I suppose we should first define what we mean by "corrupt." This is what I intend when I say these words are "corrupted:" debased or rendered impure by alterations or innovations (from etymoline.com). My selection of these (corrupted) words of the day is based on the change of their meaning from something originally intended by their definitions to something now used as a slur. I'll be working my way backwards in time based on how recently these words were corrupted. Let's begin.
1844, "devotion to one's country, national spirit or aspirations, desire for national unity, independence, or prosperity;"
"Nationalism" has gone from a positive good (willing the good of one's fellow countrymen in a free and prosperous country) to something even conservatives use in a derogatory way (Jonah Goldberg). It used be okay to be a fan of America back when America was the land of opportunity and not "systemically" hateful and hated, whatever that means. But, now, to be an American nationalist is to be inordinately and unjustifiably proud of one's homeland, at best. At worst, and now that "whiteness" is a thing (and totally not racist -- /snark), "white nationalism" is implied. Never mind that Donald Trump's policies did more for black and Latino employment and wage increases than has been seen in my lifetime. He's such a terrible racist (meaning the opposite).
1620s, "distinguish from something else or from each other, observe or mark the differences between," from Latin discriminatus, past participle of discriminare "to divide, separate," from discrimen (genitive discriminis) "interval, distinction, difference," derived from discernere "to separate, set apart, divide, distribute; distinguish, perceive," from dis- "off, away" (see dis-) + cernere "distinguish, separate, sift (from PIE root *krei "to sieve," thus "discriminate, distinguish").
Back in the day, when someone was described as "a discriminating man," it was considered a compliment. It meant he showed good prudential judgment. Now we're not even supposed to notice differences as fundamental as those between men and women. Unless it's a trans-woman and then she/he/they is totally different from a man! And if you deny it, you're a bigot. That's some fancy lexicographical footwork. Try to keep up.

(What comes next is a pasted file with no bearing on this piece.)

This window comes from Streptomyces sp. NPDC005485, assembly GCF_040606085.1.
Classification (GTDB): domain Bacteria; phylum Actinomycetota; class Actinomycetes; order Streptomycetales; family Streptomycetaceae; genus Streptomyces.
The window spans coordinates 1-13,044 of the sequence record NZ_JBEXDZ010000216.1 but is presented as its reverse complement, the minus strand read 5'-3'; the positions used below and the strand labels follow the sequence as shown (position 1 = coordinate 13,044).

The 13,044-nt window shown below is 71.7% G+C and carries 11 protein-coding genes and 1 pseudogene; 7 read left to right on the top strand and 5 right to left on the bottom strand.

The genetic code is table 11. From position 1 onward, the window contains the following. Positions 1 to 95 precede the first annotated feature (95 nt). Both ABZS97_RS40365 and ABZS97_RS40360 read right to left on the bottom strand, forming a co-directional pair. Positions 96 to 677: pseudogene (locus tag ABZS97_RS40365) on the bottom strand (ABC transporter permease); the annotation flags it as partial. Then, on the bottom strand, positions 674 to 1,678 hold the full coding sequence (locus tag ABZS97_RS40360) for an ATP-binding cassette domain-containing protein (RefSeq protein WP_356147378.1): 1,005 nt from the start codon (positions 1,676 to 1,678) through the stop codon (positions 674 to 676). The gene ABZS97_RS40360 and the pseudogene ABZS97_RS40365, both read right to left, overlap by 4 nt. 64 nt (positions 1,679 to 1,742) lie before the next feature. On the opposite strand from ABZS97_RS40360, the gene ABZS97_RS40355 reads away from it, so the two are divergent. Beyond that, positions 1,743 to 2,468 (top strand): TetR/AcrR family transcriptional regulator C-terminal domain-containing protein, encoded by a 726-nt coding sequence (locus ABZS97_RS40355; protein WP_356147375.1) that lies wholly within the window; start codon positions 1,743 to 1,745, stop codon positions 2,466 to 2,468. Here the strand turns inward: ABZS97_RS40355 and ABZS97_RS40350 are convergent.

1610s, "worship, homage" (a sense now obsolete); 1670s, "a particular form or system of worship;" from French culte (17c.), from Latin cultus "care, labor; cultivation, culture; worship, reverence," originally "tended, cultivated," past participle of colere "to till" (see colony).
The word was rare after 17c. but it was revived mid-19c (sometimes in French form culte) with reference to ancient or primitive systems of religious belief and worship, especially the rites and ceremonies employed in such worship. Extended meaning "devoted attention to a particular person or thing" is from 1829.\
As Catholics, it's not unheard of that we're accused of belonging to a cult. To which I say, "Indeed! I belong to the cult of Jesus Christ and his one, holy, catholic, and apostolic church!" Which puts a whole different spin on the second paragraph describing a cult as an "ancient or primitive system of religious belief and worship." Ah-yup! Catholics have an ancient system of religious belief and worship, although I doubt most honest critics would call Catholicism "primitive" -- read Augustine and Aquinas through John Paul II and Benedict XVI for non-primitive Christian thinking and belief. In fact, Catholicism goes right back to Jesus Christ and his apostles, thank you very much. But, even some Catholics are susceptible to the misuse of the word "cult" and become defensive about it. They shouldn't. It's similar to the message of the cross being a sign of foolishness for some. Being a member of the cult of Jesus Christ and the church he founded is no shame. It's just the opposite.
That's all for today. I encourage everyone to start using words correctly according to their intended meaning and take back the language from the Left.
What a great article. And thanks for the link to etymonline.com. They say thought itself is impossible without words. I don’t know if it’s true, but discriminating one thing from another seems to me impossible without words. Speaking of discrimination, I remember being outside a pub with a sign on the door saying No Harley Hats, No Harley Leathers, No Harley Anything. And someone said, But that’s discrimination. To which the hostess said, That’s right. We are discriminating in our food, our drinks, and our clientele.
I love it! Thanks for the story, Flicker. And thanks for reading and commenting.
Oh yes. Regarding the Veritatis community in that last link. Jen . . Deb and I were talking lately. Growing up in small town Ohio. Back then - it was! This quote from that article " . . . thick communities where Christians can live, worship, and educate their children . ." How times have changed . .. and I totally agree . . . not for the better.
You sweet thing, Samuel! So happy to have you visit. Stop by anytime.
I don’t know how sweet I am, but I’ll definitely be dropping in.
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